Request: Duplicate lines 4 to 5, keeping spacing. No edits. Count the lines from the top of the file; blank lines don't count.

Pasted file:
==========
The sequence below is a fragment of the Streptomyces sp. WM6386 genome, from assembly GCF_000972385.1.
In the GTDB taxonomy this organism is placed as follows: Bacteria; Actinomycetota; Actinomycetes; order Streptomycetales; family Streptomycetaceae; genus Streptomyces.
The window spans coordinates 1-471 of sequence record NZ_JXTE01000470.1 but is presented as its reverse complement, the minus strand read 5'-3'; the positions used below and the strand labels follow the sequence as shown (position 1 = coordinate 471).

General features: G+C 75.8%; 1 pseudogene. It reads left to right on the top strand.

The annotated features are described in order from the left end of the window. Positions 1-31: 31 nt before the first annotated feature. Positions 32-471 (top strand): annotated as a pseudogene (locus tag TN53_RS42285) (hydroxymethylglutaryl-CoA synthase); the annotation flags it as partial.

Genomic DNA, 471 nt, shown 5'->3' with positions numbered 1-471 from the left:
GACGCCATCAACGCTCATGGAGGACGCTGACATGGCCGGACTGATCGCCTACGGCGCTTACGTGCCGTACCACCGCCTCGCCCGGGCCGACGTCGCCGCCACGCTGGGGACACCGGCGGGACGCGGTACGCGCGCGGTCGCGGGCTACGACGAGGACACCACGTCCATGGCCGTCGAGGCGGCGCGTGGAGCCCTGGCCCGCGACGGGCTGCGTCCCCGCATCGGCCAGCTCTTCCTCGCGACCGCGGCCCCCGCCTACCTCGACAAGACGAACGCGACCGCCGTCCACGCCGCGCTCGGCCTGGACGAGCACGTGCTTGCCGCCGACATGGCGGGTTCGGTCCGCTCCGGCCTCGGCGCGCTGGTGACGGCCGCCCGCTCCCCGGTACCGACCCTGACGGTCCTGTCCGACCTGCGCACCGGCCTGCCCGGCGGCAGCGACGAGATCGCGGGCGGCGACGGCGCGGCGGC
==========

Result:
General features: G+C 75.8%; 1 pseudogene. It reads left to right on the top strand.

The annotated features are described in order from the left end of the window. Positions 1-31: 31 nt before the first annotated feature. Positions 32-471 (top strand): annotated as a pseudogene (locus tag TN53_RS42285) (hydroxymethylglutaryl-CoA synthase); the annotation flags it as partial.